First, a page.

FIGS. 6 and 7 show an example of an alternative embodiment, in which the shoulder 18 on the exterior surface of the neck 12 is below the threaded-portion. The shoulder 18 and a bottom edge 27 of the cap 20 act as stopping surfaces to stop any lower engagement of the cap 20 with respect to the container 10 to provide a gap 14 between the bottom edge 27 of the cap 20 and an upper part of the base 11.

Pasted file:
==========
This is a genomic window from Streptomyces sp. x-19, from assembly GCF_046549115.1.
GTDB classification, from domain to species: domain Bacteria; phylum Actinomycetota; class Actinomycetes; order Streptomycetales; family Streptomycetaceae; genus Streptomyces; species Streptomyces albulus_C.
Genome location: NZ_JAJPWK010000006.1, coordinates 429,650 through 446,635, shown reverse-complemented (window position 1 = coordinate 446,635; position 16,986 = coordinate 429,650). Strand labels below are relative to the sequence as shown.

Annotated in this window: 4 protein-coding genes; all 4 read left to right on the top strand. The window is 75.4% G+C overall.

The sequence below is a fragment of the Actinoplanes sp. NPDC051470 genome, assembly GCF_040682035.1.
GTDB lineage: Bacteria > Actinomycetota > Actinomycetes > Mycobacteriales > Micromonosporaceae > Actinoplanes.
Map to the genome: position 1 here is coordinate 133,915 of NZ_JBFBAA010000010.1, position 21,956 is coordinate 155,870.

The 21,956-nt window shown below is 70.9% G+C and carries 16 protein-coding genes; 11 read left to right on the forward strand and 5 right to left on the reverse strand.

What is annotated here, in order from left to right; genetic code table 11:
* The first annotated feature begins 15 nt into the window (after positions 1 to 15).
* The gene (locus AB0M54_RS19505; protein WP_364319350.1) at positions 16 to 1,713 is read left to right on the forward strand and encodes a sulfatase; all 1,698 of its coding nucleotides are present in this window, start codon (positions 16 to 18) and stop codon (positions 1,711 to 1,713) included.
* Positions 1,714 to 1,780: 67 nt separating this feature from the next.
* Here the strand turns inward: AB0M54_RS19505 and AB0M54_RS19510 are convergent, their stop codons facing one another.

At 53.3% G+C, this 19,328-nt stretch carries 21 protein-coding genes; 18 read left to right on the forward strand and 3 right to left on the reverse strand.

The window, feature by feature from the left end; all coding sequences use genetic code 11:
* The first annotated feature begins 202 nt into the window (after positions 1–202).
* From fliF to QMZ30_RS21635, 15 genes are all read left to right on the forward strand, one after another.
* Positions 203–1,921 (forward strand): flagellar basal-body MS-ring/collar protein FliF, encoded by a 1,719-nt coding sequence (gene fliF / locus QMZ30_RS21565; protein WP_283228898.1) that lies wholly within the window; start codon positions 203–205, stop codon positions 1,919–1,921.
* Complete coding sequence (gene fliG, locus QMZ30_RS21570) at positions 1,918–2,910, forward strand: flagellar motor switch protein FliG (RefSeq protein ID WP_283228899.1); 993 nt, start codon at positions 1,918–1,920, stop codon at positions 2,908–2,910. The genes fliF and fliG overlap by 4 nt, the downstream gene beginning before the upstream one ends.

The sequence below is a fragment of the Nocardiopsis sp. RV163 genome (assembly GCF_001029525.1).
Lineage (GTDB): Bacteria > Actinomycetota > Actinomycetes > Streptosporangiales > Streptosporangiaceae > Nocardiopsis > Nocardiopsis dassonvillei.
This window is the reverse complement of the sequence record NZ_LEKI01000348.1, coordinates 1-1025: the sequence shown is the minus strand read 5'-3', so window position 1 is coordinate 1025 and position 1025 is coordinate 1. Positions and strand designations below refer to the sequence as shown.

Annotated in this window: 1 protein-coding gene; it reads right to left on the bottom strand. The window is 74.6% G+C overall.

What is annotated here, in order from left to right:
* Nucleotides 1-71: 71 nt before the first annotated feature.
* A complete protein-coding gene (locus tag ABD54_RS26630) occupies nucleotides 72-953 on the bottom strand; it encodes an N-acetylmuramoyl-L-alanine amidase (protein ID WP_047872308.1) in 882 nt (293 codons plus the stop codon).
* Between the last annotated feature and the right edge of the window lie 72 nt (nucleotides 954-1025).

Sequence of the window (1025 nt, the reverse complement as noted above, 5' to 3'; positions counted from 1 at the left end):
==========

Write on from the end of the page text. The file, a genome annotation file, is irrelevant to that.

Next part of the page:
As best seen in FIGS. 3 and 4, a relatively long sealing flange or first annular protrusion 24 and a plurality of much smaller second annular protrusions 25 depend from an interior surface of the top 21. The top 21 is generally convex as viewed from inside the cap 20. The neck 12 is substantially symmetrical about a central vertical axis. As the neck 12 extends down from the mouth, it is preferable if the neck 12 initially doubles back creating a flexible lip and then has a lower interior sealing surface 17 for sealing with the first protrusion 24, before extending down to the threaded portion. That is, the neck 12 initially becomes wider forming an upper exterior sealing surface 15 at an angle of about 100 to about 200, and preferably about 15, with an imaginary horizontal plane in an unstressed state. The second annular protrusions 25 are positioned to engage this upper exterior sealing surface 15 of the neck 12. It is preferable that the neck 12 then become narrower first forming an exterior surface 16 at an angle of about 10 to about 25, and preferably about 20, with an imaginary horizontal plane, and second becoming more vertical while continuing to narrow and forming the lower interior sealing surface 17 at an angle of about 10 to about 20, and preferably about 14, with a surface of an imaginary vertical cylinder (in an unstressed state). The first annular protrusion 24 can engage this lower interior sealing surface 17 of the neck 12. The neck 12 can then become wider than the lip as it continues down to meet the base 11.